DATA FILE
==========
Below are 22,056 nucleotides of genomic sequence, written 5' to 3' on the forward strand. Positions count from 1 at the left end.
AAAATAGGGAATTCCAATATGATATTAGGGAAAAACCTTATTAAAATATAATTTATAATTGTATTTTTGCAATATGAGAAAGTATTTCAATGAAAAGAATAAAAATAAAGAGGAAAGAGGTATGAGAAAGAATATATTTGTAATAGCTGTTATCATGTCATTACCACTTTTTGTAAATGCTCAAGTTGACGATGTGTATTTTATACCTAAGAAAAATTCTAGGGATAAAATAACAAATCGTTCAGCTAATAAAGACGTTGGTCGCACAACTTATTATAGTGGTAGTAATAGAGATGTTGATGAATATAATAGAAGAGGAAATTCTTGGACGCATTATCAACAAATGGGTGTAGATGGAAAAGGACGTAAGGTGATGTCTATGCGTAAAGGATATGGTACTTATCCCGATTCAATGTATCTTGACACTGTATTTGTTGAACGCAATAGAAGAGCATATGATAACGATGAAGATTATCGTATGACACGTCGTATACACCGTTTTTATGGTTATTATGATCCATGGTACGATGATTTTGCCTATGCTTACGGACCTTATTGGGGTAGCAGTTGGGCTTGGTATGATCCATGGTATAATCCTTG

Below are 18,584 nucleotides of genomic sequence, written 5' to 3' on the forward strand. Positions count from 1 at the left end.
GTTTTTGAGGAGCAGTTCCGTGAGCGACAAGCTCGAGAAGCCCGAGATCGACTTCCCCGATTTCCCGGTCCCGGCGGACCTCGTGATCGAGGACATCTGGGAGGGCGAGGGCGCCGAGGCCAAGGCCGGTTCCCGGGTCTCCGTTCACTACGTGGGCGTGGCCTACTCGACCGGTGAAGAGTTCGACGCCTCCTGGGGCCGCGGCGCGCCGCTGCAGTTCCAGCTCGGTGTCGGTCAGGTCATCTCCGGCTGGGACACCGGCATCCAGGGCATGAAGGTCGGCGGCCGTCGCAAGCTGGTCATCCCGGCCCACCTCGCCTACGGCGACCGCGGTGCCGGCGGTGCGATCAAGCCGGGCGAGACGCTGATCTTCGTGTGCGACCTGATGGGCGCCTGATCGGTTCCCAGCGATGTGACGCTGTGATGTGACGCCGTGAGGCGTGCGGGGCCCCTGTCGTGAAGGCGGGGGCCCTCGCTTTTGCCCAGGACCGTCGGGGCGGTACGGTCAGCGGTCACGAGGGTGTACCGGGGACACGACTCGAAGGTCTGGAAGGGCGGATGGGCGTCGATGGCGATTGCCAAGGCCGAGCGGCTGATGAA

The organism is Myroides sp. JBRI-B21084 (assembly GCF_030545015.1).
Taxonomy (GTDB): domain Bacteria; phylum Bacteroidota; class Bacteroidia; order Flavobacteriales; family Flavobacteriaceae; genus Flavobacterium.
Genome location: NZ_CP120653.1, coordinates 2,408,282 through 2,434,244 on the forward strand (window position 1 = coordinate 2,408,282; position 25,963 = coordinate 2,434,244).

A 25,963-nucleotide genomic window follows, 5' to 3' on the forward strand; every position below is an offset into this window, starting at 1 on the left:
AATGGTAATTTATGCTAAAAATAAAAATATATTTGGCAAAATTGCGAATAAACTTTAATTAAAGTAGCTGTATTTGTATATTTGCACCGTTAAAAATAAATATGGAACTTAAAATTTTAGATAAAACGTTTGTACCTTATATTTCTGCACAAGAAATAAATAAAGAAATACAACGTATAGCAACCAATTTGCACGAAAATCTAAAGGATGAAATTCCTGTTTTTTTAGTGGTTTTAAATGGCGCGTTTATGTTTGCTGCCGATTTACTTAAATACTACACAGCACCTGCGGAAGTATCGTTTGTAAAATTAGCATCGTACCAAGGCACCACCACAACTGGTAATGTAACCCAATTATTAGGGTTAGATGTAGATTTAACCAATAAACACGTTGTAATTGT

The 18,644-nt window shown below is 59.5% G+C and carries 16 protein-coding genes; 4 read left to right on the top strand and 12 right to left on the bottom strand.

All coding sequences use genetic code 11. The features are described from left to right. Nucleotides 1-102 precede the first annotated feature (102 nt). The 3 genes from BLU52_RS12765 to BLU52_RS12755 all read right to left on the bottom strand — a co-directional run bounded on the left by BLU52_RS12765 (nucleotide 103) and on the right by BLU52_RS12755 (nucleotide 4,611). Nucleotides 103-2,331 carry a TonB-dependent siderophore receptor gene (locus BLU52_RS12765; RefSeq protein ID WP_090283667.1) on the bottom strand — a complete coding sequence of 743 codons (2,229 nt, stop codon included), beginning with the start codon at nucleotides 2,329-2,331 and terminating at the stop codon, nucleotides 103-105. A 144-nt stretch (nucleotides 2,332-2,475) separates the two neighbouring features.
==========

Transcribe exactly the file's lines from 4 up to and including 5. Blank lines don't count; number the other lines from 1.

GTTTTTGAGGAGCAGTTCCGTGAGCGACAAGCTCGAGAAGCCCGAGATCGACTTCCCCGATTTCCCGGTCCCGGCGGACCTCGTGATCGAGGACATCTGGGAGGGCGAGGGCGCCGAGGCCAAGGCCGGTTCCCGGGTCTCCGTTCACTACGTGGGCGTGGCCTACTCGACCGGTGAAGAGTTCGACGCCTCCTGGGGCCGCGGCGCGCCGCTGCAGTTCCAGCTCGGTGTCGGTCAGGTCATCTCCGGCTGGGACACCGGCATCCAGGGCATGAAGGTCGGCGGCCGTCGCAAGCTGGTCATCCCGGCCCACCTCGCCTACGGCGACCGCGGTGCCGGCGGTGCGATCAAGCCGGGCGAGACGCTGATCTTCGTGTGCGACCTGATGGGCGCCTGATCGGTTCCCAGCGATGTGACGCTGTGATGTGACGCCGTGAGGCGTGCGGGGCCCCTGTCGTGAAGGCGGGGGCCCTCGCTTTTGCCCAGGACCGTCGGGGCGGTACGGTCAGCGGTCACGAGGGTGTACCGGGGACACGACTCGAAGGTCTGGAAGGGCGGATGGGCGTCGATGGCGATTGCCAAGGCCGAGCGGCTGATGAA

The organism is Myroides sp. JBRI-B21084 (assembly GCF_030545015.1).